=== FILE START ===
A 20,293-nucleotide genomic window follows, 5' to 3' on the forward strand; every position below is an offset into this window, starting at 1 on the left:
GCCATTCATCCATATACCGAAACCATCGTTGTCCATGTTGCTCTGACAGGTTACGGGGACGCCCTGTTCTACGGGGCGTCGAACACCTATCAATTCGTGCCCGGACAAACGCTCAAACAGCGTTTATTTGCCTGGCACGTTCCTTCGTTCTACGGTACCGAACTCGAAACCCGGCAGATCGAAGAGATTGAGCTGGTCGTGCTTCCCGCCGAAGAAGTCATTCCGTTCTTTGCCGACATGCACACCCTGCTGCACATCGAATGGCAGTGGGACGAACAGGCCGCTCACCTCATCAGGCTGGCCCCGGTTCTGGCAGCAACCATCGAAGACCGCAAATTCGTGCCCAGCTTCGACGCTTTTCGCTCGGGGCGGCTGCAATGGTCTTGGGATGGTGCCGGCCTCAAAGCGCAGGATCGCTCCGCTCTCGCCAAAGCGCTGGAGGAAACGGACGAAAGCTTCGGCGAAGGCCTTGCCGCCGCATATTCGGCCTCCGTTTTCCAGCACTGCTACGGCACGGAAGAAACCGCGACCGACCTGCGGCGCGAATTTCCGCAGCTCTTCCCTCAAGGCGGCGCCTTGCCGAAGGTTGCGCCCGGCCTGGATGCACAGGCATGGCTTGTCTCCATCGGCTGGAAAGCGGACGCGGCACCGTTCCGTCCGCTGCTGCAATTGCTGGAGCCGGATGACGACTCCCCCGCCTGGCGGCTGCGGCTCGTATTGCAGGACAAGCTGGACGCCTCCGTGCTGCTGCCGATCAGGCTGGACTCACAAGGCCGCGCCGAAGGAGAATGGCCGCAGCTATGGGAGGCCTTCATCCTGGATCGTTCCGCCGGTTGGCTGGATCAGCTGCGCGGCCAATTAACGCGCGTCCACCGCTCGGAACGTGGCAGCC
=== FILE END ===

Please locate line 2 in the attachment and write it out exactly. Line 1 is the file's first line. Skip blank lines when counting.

GCCATTCATCCATATACCGAAACCATCGTTGTCCATGTTGCTCTGACAGGTTACGGGGACGCCCTGTTCTACGGGGCGTCGAACACCTATCAATTCGTGCCCGGACAAACGCTCAAACAGCGTTTATTTGCCTGGCACGTTCCTTCGTTCTACGGTACCGAACTCGAAACCCGGCAGATCGAAGAGATTGAGCTGGTCGTGCTTCCCGCCGAAGAAGTCATTCCGTTCTTTGCCGACATGCACACCCTGCTGCACATCGAATGGCAGTGGGACGAACAGGCCGCTCACCTCATCAGGCTGGCCCCGGTTCTGGCAGCAACCATCGAAGACCGCAAATTCGTGCCCAGCTTCGACGCTTTTCGCTCGGGGCGGCTGCAATGGTCTTGGGATGGTGCCGGCCTCAAAGCGCAGGATCGCTCCGCTCTCGCCAAAGCGCTGGAGGAAACGGACGAAAGCTTCGGCGAAGGCCTTGCCGCCGCATATTCGGCCTCCGTTTTCCAGCACTGCTACGGCACGGAAGAAACCGCGACCGACCTGCGGCGCGAATTTCCGCAGCTCTTCCCTCAAGGCGGCGCCTTGCCGAAGGTTGCGCCCGGCCTGGATGCACAGGCATGGCTTGTCTCCATCGGCTGGAAAGCGGACGCGGCACCGTTCCGTCCGCTGCTGCAATTGCTGGAGCCGGATGACGACTCCCCCGCCTGGCGGCTGCGGCTCGTATTGCAGGACAAGCTGGACGCCTCCGTGCTGCTGCCGATCAGGCTGGACTCACAAGGCCGCGCCGAAGGAGAATGGCCGCAGCTATGGGAGGCCTTCATCCTGGATCGTTCCGCCGGTTGGCTGGATCAGCTGCGCGGCCAATTAACGCGCGTCCACCGCTCGGAACGTGGCAGCC